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P24: Diagnosis, treatment and pathogenesis of mycoses, V. Arsic Arsenijevic



First Name:


Family Name:

Arsic Arsenijevic


Associated Professor

Name of organization:

University of Belgrade, School of Medicine, Institute of Microbiology and Immunology


Dr Subotica 1






Serbia and Montenegro


+381 11 685 584


+381 11 685 584




Proposed Title

Diagnosis, treatment and pathogenesis of mycoses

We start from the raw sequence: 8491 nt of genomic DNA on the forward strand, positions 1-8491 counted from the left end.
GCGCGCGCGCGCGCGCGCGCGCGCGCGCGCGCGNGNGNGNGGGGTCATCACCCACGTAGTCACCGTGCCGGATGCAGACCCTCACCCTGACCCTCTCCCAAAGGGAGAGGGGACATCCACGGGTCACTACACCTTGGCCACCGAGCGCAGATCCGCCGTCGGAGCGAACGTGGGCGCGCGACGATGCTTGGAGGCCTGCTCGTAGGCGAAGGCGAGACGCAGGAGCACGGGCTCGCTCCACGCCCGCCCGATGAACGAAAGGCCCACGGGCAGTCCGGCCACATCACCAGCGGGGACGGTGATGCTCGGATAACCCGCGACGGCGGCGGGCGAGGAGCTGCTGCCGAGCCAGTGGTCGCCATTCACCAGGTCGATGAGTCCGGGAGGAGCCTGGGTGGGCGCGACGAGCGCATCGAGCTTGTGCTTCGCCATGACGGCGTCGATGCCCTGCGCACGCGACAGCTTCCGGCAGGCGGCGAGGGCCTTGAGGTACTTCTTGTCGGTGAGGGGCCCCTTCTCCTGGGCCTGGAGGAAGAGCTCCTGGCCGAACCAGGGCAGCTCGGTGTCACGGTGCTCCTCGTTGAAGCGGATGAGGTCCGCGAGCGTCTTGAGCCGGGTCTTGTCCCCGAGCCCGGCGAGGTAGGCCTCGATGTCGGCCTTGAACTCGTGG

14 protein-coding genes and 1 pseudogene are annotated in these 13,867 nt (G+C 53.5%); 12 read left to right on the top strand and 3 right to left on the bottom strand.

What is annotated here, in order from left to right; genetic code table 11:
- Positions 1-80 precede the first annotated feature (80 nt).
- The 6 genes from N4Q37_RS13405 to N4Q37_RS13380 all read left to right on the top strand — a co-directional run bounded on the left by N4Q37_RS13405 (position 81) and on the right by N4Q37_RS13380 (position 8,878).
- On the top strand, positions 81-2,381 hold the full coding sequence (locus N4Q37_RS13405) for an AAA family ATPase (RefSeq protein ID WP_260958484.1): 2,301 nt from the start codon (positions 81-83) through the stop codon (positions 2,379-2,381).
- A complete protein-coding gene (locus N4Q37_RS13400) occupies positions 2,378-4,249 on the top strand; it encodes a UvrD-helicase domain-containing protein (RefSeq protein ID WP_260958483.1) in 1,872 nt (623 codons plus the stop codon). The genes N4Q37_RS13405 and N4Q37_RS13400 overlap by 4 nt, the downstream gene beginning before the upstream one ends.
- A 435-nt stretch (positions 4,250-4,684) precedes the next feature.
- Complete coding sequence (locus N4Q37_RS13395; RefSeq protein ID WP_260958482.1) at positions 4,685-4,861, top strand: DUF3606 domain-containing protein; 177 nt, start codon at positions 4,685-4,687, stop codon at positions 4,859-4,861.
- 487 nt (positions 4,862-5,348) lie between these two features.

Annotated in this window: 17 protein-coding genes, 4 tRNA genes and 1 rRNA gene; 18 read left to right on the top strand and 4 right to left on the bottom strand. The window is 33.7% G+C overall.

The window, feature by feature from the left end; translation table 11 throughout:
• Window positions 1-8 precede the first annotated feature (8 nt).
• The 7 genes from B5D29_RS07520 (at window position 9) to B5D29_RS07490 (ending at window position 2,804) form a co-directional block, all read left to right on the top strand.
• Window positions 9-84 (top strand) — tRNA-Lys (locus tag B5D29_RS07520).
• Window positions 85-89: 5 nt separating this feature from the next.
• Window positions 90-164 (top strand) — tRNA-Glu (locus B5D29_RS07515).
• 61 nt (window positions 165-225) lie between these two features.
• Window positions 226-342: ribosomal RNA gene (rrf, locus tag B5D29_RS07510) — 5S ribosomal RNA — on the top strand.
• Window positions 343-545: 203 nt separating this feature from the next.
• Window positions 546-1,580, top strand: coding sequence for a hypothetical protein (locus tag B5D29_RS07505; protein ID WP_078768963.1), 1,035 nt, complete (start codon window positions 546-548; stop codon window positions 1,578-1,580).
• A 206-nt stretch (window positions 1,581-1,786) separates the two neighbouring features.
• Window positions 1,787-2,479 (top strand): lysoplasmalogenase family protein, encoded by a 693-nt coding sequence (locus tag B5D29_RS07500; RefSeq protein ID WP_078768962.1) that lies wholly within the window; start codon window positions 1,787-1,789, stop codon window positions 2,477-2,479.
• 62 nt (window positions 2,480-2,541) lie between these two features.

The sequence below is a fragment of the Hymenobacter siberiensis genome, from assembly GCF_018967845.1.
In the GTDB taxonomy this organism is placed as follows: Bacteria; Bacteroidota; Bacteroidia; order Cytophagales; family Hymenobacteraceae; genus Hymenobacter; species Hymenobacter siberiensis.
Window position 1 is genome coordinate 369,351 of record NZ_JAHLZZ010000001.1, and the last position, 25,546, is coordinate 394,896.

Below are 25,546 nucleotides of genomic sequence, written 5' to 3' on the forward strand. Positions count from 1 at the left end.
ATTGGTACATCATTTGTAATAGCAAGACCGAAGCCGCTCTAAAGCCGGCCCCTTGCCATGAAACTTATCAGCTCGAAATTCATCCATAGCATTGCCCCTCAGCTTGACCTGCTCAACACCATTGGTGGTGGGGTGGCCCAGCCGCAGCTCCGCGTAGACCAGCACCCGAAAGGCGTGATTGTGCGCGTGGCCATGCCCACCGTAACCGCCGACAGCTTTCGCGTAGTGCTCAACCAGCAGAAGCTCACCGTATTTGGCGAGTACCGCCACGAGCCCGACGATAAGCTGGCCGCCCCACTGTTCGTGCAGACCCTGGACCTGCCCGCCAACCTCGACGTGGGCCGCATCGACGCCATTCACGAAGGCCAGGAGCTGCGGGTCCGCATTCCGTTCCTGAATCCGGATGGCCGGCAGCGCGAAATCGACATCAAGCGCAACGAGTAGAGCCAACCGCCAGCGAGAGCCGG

The human fungal infections are occurring, in the last two decades, with increased frequency in immunocompromised patients, particularly among those with malignancies and AIDS. Broad-spectrum antibacterial agents; the use of adrenal corticosteroids; cytotoxic chemotherapy; organs transplantation and prolonged use of indwelling catheters have contributed to this phenomenon. The significant increase in prevalence of resistance to antifungal agents has been noted in past 15 years with its implications for morbidity, mortality and health costs worldwide. Recent studies have demonstrated many factors of virulance in pathogenic fungi and also the ability of fungi to secrete prostaglandins (PGs). PGs could influence fungal biology by increasing the fungal virulance. At the same time, fungal PGs modulate immune response to fungi by inhibiting protective mechanisms or leading to immunopathological diseases. Substantial efforts of our study are focused on isolation, identification and collecting of fungal strains cousing: systemic candidosis, cryptococcosis, aspergillosis; the strains of skin associated Malassezia spp, and the strains isolated from patients with otomycoses. The susceptibility testing, determination of virulance factors and PGs production will be tested in all medically important isolated strains and the results will be compared. The aims of our study are the isolation, identification and collecting of fungi causing systemic infections, otomycoses and skin associated Malassezia spp. The laboratory diagnosis is planned to be determined by: cultivating methods (standard and newly developed media), using the antigens (ELISA) and antibodies (ELISA) dectection tests and with polymerase chain reaction for Candida, Cryptococcus, Aspergillus and Malassezia. Developing of self-made indirect immunofluoresency test for antibodies detection with intact fungal cells suspension is planned. Also, Malassezia spp are now recognized as possible factors in developing of immunopathologic skin diseases like atopic dermatitis (AD) and seborrheic dermatitis (SD). Under specific conditions these yeasts cause systemic infection in immunocompromised patients and neonates. However, the life cycle of Malassezia spp and the physiological requirements are still unresolved. Also the factors and mechanisms that enable this skin saprophyte to become associated with pathological changes are unknown. Considering that genus Malassezia has been recently enlarged to seven species, it has not been investigated whether a particular species of yeast is associated with above mentioned diseases. We have started to isolate the skin associated Malassezia spp from patients with SD, AD, pityriasis versicolor and healthy individuals (HI). For sampling the fungi we have been using the tape and swab methods and the isolation have been performed on Leeming-Notman and mDixon agar. The identification of seven Malassezia spp has be en obtained on the basis of morphological and biochemical caracteristics: catalase reaction, tolerance at 37oC an ability to utilize Tween 20, 40, 60 and 80 as sole lipid source. The special attention has been focused on developing a more detailed understanding of the mechanisms of antifungal resistance when it occurs, new antifungal drug “targets”, and methods to prevent the emergence and spread of resistant strains. The clinicians tend to depend, predominantly, on MIC breakpoints, to determine the susceptibility of an isolate, but acceptable testing methods and tentative breakpoints have been recently suggested (limited to yeast, particularly Candida spp.). Further studies are needed in developing the breakpoints for species other than Candida, for example Cryptococcus, Aspergillus and Malassezia. Antifungal susceptibility testing is planned to be performed on isolated strains of medical importance to the folowing antifungal drugs: amphotericin B, flycitosine, fluconasole and itraconazole, using the National Committee for Clinical and Laboratory Standards and E-test methodology. The progress has been made in identifying virulence for some fungal pathogens but much work remains to be done. The factors of virulence as melanin, capsule, proteinase, phospholipase activity, PGs and etc. will be determined in all isolated strains. Recent studies have demonstrated that pathogenic fungi have the ability to secrete PGs, which increase virulance of the fungus. For example, Candida albicans secrete PGs that enchance germ-tube formation and yeast to hypha transition. Similar relationship between secreted PGs and Cryptococcus neoformans, Aspergillus and Malassezia has not been established. Nevertheless, signalling pathway, which is responsible for increased capsule volume and melanin content, markers of virulence in Cryptococcus, is the activation of cAMP. Since PGs effect the various cells by increasing the amount of cAMP, it

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